Academy Awards began in 1928 and during its early years there were a few awards that barely lasted to do the mid-20th Century.
These categories were a reflection of the films of the time as Hollywood’s Golden Era transitioned into a technicolor and digital age.
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Before the Talkies officially took over from silent movies there was an Oscar concocted specifically to recognise the talents of those writers who scripted the panels in between the moving scenes. At the first Academy Awards ceremony, the Oscar for Best Title Writing went to Joseph Farnham, a founding member of the Academy of the Motion Picture Arts and Sciences (AMPAS).
Farnham was an American playwright and silent film editor, and he was the first and last person to win this particular award because by the time the second ceremony came around silent movies were quickly becoming obsolete.
This category has gone through more name changes and restrictions than most categories. The Best Score category was added in 1934 but it was split into two categories in 1938 after the controversial win of
One Hundred Men And A Girl (which had no credited composer) to Best Scoring and Best Original Score. By 1942, these categories had been renamed Best Music Score of a Dramatic Picture and Best Scoring of a Musical Picture and the latter later included Comedy Score in its title. The last award given for Best Original Musical or Comedy Score was at the 57th Academy Awards to Prince for Purple Rain. The category technically still exists, it just hasn’t had enough submissions to warrant inclusion.
This honour recognised the work of choreographers but was surprisingly discontinued after three years despite the fact that there were plenty more musicals to come in the decades that followed. In 1935, Dave Gould won for his routines in both
Broadway Melody of 1936 and Folies Bergere de Paris. Seymour Felix won in 1936 for The Great Ziegfeld and Hermes Pan was the last winner in 1937 for A Damsel in Distress. Apparently it was decommissioned because the Directors’ Guild of America weren’t happy with the use of “direction” in the name. Surely best Choreography would have been an appropriate replacement?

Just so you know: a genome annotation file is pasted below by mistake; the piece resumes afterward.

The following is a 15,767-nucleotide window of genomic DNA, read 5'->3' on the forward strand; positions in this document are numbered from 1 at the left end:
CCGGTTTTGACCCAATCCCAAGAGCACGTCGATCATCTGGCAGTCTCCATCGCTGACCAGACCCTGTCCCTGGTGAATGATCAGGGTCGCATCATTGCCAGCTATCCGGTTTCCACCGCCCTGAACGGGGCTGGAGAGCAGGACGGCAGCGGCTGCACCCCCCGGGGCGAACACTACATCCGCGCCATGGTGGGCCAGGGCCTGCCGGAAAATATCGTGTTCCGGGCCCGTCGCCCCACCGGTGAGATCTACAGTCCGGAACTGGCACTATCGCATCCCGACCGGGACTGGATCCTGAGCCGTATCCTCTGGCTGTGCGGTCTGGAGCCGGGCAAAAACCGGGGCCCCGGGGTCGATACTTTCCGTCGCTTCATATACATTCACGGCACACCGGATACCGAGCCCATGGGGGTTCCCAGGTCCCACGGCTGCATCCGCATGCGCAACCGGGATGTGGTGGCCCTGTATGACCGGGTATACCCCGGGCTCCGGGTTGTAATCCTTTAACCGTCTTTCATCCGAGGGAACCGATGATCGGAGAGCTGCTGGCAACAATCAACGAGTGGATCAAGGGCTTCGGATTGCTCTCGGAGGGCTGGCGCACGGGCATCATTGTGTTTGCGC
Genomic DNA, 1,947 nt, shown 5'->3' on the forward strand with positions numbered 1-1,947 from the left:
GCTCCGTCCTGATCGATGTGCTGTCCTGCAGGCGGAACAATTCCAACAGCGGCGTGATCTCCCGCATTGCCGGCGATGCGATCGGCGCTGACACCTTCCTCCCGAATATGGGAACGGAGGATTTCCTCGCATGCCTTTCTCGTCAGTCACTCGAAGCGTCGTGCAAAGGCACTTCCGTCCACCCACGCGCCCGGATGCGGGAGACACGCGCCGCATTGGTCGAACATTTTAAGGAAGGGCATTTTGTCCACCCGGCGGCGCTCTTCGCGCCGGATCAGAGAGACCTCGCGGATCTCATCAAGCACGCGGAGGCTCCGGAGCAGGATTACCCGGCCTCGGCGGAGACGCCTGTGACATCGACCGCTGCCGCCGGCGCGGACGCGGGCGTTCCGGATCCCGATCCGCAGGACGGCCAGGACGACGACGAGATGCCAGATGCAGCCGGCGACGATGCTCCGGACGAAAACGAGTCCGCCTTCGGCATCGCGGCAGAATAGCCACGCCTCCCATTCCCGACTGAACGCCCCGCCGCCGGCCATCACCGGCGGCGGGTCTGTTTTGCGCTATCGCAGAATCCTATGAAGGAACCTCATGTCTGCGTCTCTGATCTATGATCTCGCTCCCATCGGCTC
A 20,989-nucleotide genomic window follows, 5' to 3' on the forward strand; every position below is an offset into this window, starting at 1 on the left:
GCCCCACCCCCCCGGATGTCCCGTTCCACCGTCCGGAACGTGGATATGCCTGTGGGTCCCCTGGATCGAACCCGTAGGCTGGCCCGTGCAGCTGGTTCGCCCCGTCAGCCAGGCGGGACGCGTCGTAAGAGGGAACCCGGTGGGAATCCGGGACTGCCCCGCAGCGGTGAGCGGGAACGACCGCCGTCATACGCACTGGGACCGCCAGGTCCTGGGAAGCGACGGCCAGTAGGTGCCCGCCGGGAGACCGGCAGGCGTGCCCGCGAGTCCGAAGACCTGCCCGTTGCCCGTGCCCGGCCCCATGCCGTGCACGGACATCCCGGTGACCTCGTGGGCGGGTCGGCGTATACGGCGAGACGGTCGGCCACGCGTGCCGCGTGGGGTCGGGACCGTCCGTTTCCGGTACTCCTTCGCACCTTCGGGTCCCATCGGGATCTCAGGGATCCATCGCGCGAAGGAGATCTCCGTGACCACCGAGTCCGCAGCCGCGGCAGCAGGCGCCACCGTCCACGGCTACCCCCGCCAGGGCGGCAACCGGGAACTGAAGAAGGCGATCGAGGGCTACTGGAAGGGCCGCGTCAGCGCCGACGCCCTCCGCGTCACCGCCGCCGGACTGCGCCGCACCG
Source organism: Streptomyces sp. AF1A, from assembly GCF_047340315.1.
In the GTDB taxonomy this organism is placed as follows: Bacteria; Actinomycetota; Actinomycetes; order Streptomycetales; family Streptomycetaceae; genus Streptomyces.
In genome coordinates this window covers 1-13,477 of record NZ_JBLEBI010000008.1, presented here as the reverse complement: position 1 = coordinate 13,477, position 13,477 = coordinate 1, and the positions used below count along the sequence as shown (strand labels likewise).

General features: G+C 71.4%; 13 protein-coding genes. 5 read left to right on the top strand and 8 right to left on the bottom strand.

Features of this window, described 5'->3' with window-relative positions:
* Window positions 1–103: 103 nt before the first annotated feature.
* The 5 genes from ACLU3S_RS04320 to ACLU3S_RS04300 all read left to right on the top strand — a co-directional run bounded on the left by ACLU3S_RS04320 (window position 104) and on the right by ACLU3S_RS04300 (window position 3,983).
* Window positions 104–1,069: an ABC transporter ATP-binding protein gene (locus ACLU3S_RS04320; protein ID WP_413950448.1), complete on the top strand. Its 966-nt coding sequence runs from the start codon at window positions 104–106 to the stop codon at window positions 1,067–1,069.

This award appeared at the 1st Academy Awards and disappeared afterwards. This is probably because it was far too similar to the Best Picture category. German film director F. W. Murnau was awarded this Oscar for his movie
Sunrise: A Song of Two Humans.
Before the live action short film category was introduced in 1974, the genre was recognised in various forms. From 1936 until 1956 there were two separate awards, Best Short Subject, One-reel and “Best Short Subject, Two-reel, two reflect the length of the films. Best Short Subject, colou was used only for 1936 and 1937 but discontinued after colour film became the norm. Originally, between 1932 and 1935, the awards were termed as Best Short Subject, comedy and Best Short Subject, novelty.
Hal Roach’s The Music Box and Mack Sennet’s Wrestling Swordfish were the first short films to win in the Comedy and Novelty categories, respectively.
This award was brought into play from the beginning of the Academy Awards up until 1956. The first winner was Ben Hecht for Underworld and the last was actually Dalton Trumbo for
The Brave One. The writer, who was famously blacklisted at the time, wrote the story under the name Robert Rich. He was eventually presented the award in 1975 by then-Academy president Walter Mirisch.
Again at the First Oscars, the Best Director category was split into Comedy and Drama, similar to that of the Golden Globes. Lewis Milestone won for his movie
Two Arabian Nights in 1929 and after that the subdivisions were merged into one.
This award was a special honorary one given to a juvenile performer under the age of eighteen for their “outstanding contributions to screen entertainment”. It was awarded at the discretion of the Board of Governors of the Academy of Motion Picture Arts and Sciences and the trophy was a miniature version of an Oscar.
Shirley Temple, aged, six, was the first Juvenile Award winner, taking home the statue at the Seventh Academy Awards in 1935. The last time it was given out was at the 33rd Academy Awards in 1960, to a 14-year-old Hayley Mills for her role in Pollyanna.
This was given out once and once only in 1928, as a plaque, to special effects artist Roy Pomeroy for his work on the first Best Picture winner
Wings. It would be another ten years before another special effects artist was recognised at the Academy Awards, Gordon Jennings, who was given a “Special Achievement Award for Special Effects” for the film Spawn of the North. A year later, Best Special Effects became an official Oscars category but it’s been known as Best Visual Effects since 1977.
There are a lot of film industry people (assistant directors in particular) who want this award to return, especially since their responsibilities have increased over the years because of the way movies are expanding in technicality and production. It lasted from 1933 to 1937, and in its first year it was awarded to seven people. Robert Webb took home the Oscar for the last time at the 10th Academy Awards for his work on
In Old Chicago.